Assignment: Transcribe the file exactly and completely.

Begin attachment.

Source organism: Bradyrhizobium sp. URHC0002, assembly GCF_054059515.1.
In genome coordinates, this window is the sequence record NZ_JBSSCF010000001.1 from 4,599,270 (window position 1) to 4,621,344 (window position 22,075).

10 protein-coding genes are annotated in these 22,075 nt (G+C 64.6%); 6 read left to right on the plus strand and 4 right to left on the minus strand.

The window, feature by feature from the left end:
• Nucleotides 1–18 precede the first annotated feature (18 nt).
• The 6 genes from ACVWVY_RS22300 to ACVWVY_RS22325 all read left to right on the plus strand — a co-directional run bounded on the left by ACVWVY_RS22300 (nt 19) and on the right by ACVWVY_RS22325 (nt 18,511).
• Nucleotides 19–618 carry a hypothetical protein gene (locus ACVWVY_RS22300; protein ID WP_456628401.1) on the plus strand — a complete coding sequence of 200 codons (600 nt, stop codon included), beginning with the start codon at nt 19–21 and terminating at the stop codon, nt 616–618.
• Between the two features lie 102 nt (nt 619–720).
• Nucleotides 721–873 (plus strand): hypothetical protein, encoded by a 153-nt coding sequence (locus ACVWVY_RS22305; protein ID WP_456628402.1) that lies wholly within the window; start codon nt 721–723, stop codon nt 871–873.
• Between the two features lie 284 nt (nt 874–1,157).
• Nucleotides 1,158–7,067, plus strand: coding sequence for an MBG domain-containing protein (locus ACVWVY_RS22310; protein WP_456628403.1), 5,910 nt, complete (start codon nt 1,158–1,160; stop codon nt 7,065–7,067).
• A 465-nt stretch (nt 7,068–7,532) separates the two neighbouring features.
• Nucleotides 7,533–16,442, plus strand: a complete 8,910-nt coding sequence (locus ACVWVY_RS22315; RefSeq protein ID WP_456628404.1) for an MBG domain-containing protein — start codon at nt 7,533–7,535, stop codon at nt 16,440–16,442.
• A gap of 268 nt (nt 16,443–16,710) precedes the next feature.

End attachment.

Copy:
Source organism: Bradyrhizobium sp. URHC0002, assembly GCF_054059515.1.
In genome coordinates, this window is the sequence record NZ_JBSSCF010000001.1 from 4,599,270 (window position 1) to 4,621,344 (window position 22,075).

10 protein-coding genes are annotated in these 22,075 nt (G+C 64.6%); 6 read left to right on the plus strand and 4 right to left on the minus strand.

The window, feature by feature from the left end:
• Nucleotides 1–18 precede the first annotated feature (18 nt).
• The 6 genes from ACVWVY_RS22300 to ACVWVY_RS22325 all read left to right on the plus strand — a co-directional run bounded on the left by ACVWVY_RS22300 (nt 19) and on the right by ACVWVY_RS22325 (nt 18,511).
• Nucleotides 19–618 carry a hypothetical protein gene (locus ACVWVY_RS22300; protein ID WP_456628401.1) on the plus strand — a complete coding sequence of 200 codons (600 nt, stop codon included), beginning with the start codon at nt 19–21 and terminating at the stop codon, nt 616–618.
• Between the two features lie 102 nt (nt 619–720).
• Nucleotides 721–873 (plus strand): hypothetical protein, encoded by a 153-nt coding sequence (locus ACVWVY_RS22305; protein ID WP_456628402.1) that lies wholly within the window; start codon nt 721–723, stop codon nt 871–873.
• Between the two features lie 284 nt (nt 874–1,157).
• Nucleotides 1,158–7,067, plus strand: coding sequence for an MBG domain-containing protein (locus ACVWVY_RS22310; protein WP_456628403.1), 5,910 nt, complete (start codon nt 1,158–1,160; stop codon nt 7,065–7,067).
• A 465-nt stretch (nt 7,068–7,532) separates the two neighbouring features.
• Nucleotides 7,533–16,442, plus strand: a complete 8,910-nt coding sequence (locus ACVWVY_RS22315; RefSeq protein ID WP_456628404.1) for an MBG domain-containing protein — start codon at nt 7,533–7,535, stop codon at nt 16,440–16,442.
• A gap of 268 nt (nt 16,443–16,710) precedes the next feature.